Gordon Swaby is 25, confident, articulate, and a college dropout. It is ironic, to say the least: A college dropout creates an education-focused company. But this is exactly what Gordon Swaby did.
Swaby’s story reads almost like the Facebook Founder’s relationship and interaction with the Winklevoss twins, minus the issues. But it’s interesting all the same.
The story goes like this:
Gordon was contacted on Facebook by his cousin about an idea in education. Seeing that it was always his dream to start a company before he finished college, he told his cousin to send him a document giving greater detail on this idea. His cousin sent him the requested document and he says, “I was blown away by what was in that document”. It was a document so compelling that he would eventually drop out of college to make its contents a reality. But let’s not jump the gun.
He now had the most basic things necessary for starting off a company: desire and an idea. Armed with these necessities he and his cousin set out to build something that would change education in Jamaica. But he would soon be left to walk the journey alone. Gordon’s cousin was pursuing his Master’s degree at the time and could not devote the time necessary to growing and developing the idea.
Still, Gordon was undeterred. He had every intention of fulfilling his dream of starting a company before he left college and as far as he was concerned this was too good an idea to let go of. On March 15th, 2012, he launched the company that would make Education something that young people are intuitively drawn to: a game.
Exams Are a Game
Exams are a game.
Most Caribbean parents would cringe if you made such a statement in their presence. This is unacceptable. Education is “serious matters” in our parts and it has long been heralded that the Caribbean child who understands this is the child who will do well in life. Based on these assumptions many will say that in the 21st century, fewer Caribbean children will do well in life. Please don’t stop reading. Hear me out, I beg!
With the advent of the internet and technology, Caribbean students are exposed to a lot more information but they are also exposed to a lot more distractions in the form of social media and games. According to parents and teachers, more often than not, the distractions win out.
But EduFocal is here to save the day. The company has found a way to draw a bridge between the prize of education and the distraction of games.
The EduFocal platform is built around a concept called gamification: applying game-like elements in non-game contexts. Swaby enthusiastically relays the excitement that these elements such as Leaderboards, Leveling up (experience point system,) prizes and ultimately the spirit of competition brings to learning.
As students level up they get the opportunity to win prizes such as gift vouchers, movie tickets, phone credit. At the end of every year, the students at the top of the leader board win bigger at the EduFocal Excellence awards. They win cash prizes, hampers, and gift vouchers. If this is not cause to keep gaming – well, learning – then there isn’t much cause.
Building Credibility Through Partnerships & Press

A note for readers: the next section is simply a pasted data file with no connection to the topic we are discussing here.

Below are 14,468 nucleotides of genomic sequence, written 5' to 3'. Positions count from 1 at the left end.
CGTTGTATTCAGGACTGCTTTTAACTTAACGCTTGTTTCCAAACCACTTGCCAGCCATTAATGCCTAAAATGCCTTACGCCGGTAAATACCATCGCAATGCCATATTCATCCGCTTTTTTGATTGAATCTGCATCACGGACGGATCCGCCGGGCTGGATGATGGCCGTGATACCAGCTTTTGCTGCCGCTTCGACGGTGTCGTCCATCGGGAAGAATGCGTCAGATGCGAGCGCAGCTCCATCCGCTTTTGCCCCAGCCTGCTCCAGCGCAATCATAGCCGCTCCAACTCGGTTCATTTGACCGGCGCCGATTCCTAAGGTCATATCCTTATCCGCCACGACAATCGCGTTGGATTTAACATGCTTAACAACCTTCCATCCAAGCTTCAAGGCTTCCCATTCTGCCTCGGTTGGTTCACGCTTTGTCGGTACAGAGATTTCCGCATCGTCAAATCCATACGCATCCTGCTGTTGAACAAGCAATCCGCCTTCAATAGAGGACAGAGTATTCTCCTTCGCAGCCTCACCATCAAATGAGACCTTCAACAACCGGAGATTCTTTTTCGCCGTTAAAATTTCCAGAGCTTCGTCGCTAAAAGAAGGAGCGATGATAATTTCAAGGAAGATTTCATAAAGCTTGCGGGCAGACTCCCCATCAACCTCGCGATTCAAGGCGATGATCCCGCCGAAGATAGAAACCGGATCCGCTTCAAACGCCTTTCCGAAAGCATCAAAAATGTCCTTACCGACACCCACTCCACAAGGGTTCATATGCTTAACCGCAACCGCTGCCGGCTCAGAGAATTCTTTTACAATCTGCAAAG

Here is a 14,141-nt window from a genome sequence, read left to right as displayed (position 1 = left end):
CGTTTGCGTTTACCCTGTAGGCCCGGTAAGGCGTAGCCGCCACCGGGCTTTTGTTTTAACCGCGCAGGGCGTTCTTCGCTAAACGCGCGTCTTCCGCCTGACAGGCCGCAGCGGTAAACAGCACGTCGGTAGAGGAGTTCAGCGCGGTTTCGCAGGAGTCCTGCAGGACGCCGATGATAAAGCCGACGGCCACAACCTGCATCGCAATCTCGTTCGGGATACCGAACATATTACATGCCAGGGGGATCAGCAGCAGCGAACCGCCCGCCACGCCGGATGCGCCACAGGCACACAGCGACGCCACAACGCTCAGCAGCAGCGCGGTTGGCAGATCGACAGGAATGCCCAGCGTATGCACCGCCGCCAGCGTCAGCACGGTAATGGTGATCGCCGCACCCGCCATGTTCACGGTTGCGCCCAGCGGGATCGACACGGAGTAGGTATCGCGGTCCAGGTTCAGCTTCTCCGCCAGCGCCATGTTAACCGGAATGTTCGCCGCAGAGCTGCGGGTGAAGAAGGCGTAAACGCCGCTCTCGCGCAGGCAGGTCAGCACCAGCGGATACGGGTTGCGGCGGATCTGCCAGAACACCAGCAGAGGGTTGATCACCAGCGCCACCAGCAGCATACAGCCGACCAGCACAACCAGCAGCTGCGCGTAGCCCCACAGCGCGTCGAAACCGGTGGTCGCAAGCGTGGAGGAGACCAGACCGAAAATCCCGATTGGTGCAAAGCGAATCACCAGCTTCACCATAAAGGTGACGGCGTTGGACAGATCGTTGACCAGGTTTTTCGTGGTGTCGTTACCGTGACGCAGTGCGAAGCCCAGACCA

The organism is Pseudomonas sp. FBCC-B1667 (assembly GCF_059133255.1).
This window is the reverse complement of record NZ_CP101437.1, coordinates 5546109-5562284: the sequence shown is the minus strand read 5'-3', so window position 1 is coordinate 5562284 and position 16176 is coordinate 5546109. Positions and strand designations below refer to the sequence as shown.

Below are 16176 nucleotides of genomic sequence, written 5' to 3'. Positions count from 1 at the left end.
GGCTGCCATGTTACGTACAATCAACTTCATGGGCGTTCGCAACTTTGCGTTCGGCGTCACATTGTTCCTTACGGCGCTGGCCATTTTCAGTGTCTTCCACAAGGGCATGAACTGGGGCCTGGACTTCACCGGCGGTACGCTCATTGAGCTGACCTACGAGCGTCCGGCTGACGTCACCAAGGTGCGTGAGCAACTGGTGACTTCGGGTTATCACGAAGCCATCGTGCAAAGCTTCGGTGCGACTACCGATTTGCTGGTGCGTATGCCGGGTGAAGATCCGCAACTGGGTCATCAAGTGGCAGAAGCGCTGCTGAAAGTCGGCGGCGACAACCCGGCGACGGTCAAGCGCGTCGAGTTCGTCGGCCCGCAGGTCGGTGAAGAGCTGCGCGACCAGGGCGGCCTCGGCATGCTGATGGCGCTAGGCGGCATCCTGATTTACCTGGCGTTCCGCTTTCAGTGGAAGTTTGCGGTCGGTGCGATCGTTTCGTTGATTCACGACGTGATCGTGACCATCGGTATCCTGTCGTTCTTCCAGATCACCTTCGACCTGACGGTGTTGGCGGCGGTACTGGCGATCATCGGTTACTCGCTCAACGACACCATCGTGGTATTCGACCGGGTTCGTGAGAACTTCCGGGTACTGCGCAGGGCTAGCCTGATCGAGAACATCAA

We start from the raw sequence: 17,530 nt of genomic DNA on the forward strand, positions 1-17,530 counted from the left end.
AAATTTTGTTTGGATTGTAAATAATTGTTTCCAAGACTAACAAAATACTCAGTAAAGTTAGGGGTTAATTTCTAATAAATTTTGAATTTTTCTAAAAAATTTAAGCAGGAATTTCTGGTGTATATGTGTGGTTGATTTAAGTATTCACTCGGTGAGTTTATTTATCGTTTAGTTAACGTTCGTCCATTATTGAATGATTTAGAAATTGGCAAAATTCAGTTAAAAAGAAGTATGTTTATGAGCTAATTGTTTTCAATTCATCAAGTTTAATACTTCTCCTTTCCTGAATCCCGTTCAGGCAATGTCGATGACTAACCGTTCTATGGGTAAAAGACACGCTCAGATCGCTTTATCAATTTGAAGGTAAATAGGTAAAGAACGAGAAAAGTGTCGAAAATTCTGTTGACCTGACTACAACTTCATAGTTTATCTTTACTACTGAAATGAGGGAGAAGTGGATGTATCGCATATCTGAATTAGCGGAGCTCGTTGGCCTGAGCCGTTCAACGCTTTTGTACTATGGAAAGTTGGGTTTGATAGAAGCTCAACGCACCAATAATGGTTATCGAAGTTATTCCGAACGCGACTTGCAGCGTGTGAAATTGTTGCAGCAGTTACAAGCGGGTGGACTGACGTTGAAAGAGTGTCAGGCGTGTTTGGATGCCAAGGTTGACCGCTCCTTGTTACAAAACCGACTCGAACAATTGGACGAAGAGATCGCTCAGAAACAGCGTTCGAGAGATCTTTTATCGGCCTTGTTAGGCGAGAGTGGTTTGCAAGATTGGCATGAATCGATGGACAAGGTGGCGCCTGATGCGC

If you type the name, “Gordon Swaby” into your Google search bar… Alright. Let me just state it plainly. When you type the name, “Gordon Swaby” into your Google search bar you’ll find numerous hits. You’ll find articles from his homeland in Jamaica, but his name is also mentioned in the Trinidad Express and The BBC. Let’s just say that it is a name well known to search engines.
From the early part of the company’s life Gordon managed to negotiate a partnership with the Jamaica Observer. This partnership would be, and still is important to company growth and building credibility.
The access code has a lifetime of 1 week. But it is a week that allows someone to test the platform and decide whether or not it’s a worthwhile experience.
Gordon has also been able to establish some serious credibility and notoriety via press features. Most recently, EduFocal was featured on a Disruption Series on the BBC for its role in education disruption in Jamaica. Just between us, this was where we found out about this Caribbean company.
When I first looked at the BBC series, I did not fully understand how EduFocal was disrupting education in Jamaica until I tried it. Because I’m not Jamaican I am not familiar with the GSAT exam. However, I am familiar with the CSEC curriculum and questions because it is a regional exam. For this reason, I opted to test using the CSEC questions.
The questions provided on the platform are similar to the questions that students would have access to in a CSEC multiple-choice Past-Paper booklet. So on one count, EduFocal has done something tremendous by adding the element of technology to something traditionally produced. Where it takes the cake is with the gamification element.
In my school days, we were expected to do Past-Papers for the sake of doing past-papers. We mustered up our motivation internally. But this generation gets rewarded and is provided with ample external motivation. Because of Edufocal, this generation gets to do Past-Papers and be rewarded with movie tickets, vouchers, and other prizes for doing them.
I understand why the Caribbean parent is willing to pay the small sum of 15US to make exams game – something which can be hunted and taken down – for the Caribbean child.
Gordon Swaby is indeed a name to remember. For now, Edufocal only serves Jamaican education but inherent in its design is the ability to serve education across the entire Caribbean. So we wait and remember his name until Edufocal does just that.